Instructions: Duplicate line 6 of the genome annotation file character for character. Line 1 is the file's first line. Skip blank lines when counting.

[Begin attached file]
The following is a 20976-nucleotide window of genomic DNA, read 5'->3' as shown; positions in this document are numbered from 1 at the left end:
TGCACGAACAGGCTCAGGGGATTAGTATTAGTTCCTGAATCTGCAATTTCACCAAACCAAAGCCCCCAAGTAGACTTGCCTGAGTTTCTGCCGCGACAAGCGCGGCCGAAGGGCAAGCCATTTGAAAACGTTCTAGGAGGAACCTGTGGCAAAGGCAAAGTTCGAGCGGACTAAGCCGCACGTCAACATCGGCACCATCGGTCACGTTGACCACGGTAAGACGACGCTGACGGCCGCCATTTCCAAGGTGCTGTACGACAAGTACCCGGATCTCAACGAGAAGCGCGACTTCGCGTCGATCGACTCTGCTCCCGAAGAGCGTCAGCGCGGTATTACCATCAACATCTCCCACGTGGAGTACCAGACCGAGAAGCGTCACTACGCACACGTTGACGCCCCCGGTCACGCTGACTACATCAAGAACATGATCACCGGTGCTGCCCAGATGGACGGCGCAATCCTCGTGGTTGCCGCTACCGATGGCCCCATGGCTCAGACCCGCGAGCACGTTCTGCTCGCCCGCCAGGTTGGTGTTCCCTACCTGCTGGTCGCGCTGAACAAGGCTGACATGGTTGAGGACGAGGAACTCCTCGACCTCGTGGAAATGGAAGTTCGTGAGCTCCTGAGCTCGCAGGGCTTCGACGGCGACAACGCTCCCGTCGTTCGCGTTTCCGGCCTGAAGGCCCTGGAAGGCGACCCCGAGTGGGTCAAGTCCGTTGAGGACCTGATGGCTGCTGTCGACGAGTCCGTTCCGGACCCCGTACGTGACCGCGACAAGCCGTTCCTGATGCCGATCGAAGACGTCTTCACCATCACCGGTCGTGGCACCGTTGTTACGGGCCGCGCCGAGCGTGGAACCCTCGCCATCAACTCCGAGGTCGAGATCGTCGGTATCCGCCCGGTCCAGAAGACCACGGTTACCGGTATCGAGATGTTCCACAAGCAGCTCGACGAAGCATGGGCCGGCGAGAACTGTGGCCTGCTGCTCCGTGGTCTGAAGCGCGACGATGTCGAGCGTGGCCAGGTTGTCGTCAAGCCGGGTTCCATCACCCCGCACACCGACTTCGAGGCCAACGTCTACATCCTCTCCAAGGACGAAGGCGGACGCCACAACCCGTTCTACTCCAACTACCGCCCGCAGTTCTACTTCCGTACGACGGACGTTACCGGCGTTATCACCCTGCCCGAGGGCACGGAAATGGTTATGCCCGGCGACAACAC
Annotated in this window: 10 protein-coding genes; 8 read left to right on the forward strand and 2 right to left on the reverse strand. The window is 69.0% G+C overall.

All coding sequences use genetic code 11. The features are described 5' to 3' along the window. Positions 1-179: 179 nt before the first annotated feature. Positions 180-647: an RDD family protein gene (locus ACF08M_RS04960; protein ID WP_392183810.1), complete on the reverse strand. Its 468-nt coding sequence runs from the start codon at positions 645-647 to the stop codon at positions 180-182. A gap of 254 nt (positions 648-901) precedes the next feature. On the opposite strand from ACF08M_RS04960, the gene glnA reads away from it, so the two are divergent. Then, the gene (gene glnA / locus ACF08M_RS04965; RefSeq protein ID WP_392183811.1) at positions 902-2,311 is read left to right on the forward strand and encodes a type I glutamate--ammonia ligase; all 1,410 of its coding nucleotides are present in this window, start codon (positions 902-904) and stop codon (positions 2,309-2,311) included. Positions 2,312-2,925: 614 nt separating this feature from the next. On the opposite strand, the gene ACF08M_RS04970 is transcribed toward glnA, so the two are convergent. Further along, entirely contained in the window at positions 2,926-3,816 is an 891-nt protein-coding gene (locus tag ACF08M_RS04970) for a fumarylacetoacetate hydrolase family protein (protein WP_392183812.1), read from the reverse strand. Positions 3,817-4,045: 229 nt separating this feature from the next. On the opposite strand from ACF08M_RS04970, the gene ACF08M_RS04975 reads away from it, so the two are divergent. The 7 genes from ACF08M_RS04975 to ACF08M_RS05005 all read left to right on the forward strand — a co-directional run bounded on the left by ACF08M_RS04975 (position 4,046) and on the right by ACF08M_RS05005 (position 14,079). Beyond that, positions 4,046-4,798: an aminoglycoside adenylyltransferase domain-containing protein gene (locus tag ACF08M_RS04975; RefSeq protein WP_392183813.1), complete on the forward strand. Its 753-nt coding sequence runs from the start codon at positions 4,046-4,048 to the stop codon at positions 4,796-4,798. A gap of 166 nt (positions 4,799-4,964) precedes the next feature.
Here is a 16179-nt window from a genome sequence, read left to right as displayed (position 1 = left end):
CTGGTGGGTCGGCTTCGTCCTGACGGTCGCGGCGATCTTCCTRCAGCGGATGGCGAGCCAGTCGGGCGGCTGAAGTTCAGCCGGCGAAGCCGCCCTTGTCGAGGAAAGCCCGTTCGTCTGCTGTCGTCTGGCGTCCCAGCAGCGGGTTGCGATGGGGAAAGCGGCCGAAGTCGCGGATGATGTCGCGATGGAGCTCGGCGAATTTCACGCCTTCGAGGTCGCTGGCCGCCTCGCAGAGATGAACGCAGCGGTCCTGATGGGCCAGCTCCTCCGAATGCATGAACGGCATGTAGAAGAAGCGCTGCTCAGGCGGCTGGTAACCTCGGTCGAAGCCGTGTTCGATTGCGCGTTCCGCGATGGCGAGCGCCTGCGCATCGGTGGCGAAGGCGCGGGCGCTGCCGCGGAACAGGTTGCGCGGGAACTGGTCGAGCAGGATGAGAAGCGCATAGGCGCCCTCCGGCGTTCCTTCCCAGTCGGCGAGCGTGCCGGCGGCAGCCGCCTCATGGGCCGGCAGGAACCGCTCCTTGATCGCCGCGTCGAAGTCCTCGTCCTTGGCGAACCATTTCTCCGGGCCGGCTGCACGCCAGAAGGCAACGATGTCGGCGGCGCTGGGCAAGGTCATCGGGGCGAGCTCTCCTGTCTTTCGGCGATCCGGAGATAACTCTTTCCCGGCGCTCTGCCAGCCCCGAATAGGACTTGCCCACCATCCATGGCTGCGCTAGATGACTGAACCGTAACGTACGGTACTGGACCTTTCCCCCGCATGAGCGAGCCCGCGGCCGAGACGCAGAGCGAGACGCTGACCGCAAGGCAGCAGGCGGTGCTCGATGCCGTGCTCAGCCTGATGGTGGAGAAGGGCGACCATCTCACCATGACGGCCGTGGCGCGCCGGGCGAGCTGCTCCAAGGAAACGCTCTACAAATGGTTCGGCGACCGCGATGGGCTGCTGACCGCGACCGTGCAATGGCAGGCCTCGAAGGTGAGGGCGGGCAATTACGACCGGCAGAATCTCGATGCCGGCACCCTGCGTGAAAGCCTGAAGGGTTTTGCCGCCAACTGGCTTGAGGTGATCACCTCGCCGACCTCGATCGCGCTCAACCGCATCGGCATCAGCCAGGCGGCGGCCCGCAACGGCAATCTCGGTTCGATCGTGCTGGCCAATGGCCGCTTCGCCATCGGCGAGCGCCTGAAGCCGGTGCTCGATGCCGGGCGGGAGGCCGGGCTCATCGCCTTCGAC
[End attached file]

CTGGTGGGTCGGCTTCGTCCTGACGGTCGCGGCGATCTTCCTRCAGCGGATGGCGAGCCAGTCGGGCGGCTGAAGTTCAGCCGGCGAAGCCGCCCTTGTCGAGGAAAGCCCGTTCGTCTGCTGTCGTCTGGCGTCCCAGCAGCGGGTTGCGATGGGGAAAGCGGCCGAAGTCGCGGATGATGTCGCGATGGAGCTCGGCGAATTTCACGCCTTCGAGGTCGCTGGCCGCCTCGCAGAGATGAACGCAGCGGTCCTGATGGGCCAGCTCCTCCGAATGCATGAACGGCATGTAGAAGAAGCGCTGCTCAGGCGGCTGGTAACCTCGGTCGAAGCCGTGTTCGATTGCGCGTTCCGCGATGGCGAGCGCCTGCGCATCGGTGGCGAAGGCGCGGGCGCTGCCGCGGAACAGGTTGCGCGGGAACTGGTCGAGCAGGATGAGAAGCGCATAGGCGCCCTCCGGCGTTCCTTCCCAGTCGGCGAGCGTGCCGGCGGCAGCCGCCTCATGGGCCGGCAGGAACCGCTCCTTGATCGCCGCGTCGAAGTCCTCGTCCTTGGCGAACCATTTCTCCGGGCCGGCTGCACGCCAGAAGGCAACGATGTCGGCGGCGCTGGGCAAGGTCATCGGGGCGAGCTCTCCTGTCTTTCGGCGATCCGGAGATAACTCTTTCCCGGCGCTCTGCCAGCCCCGAATAGGACTTGCCCACCATCCATGGCTGCGCTAGATGACTGAACCGTAACGTACGGTACTGGACCTTTCCCCCGCATGAGCGAGCCCGCGGCCGAGACGCAGAGCGAGACGCTGACCGCAAGGCAGCAGGCGGTGCTCGATGCCGTGCTCAGCCTGATGGTGGAGAAGGGCGACCATCTCACCATGACGGCCGTGGCGCGCCGGGCGAGCTGCTCCAAGGAAACGCTCTACAAATGGTTCGGCGACCGCGATGGGCTGCTGACCGCGACCGTGCAATGGCAGGCCTCGAAGGTGAGGGCGGGCAATTACGACCGGCAGAATCTCGATGCCGGCACCCTGCGTGAAAGCCTGAAGGGTTTTGCCGCCAACTGGCTTGAGGTGATCACCTCGCCGACCTCGATCGCGCTCAACCGCATCGGCATCAGCCAGGCGGCGGCCCGCAACGGCAATCTCGGTTCGATCGTGCTGGCCAATGGCCGCTTCGCCATCGGCGAGCGCCTGAAGCCGGTGCTCGATGCCGGGCGGGAGGCCGGGCTCATCGCCTTCGAC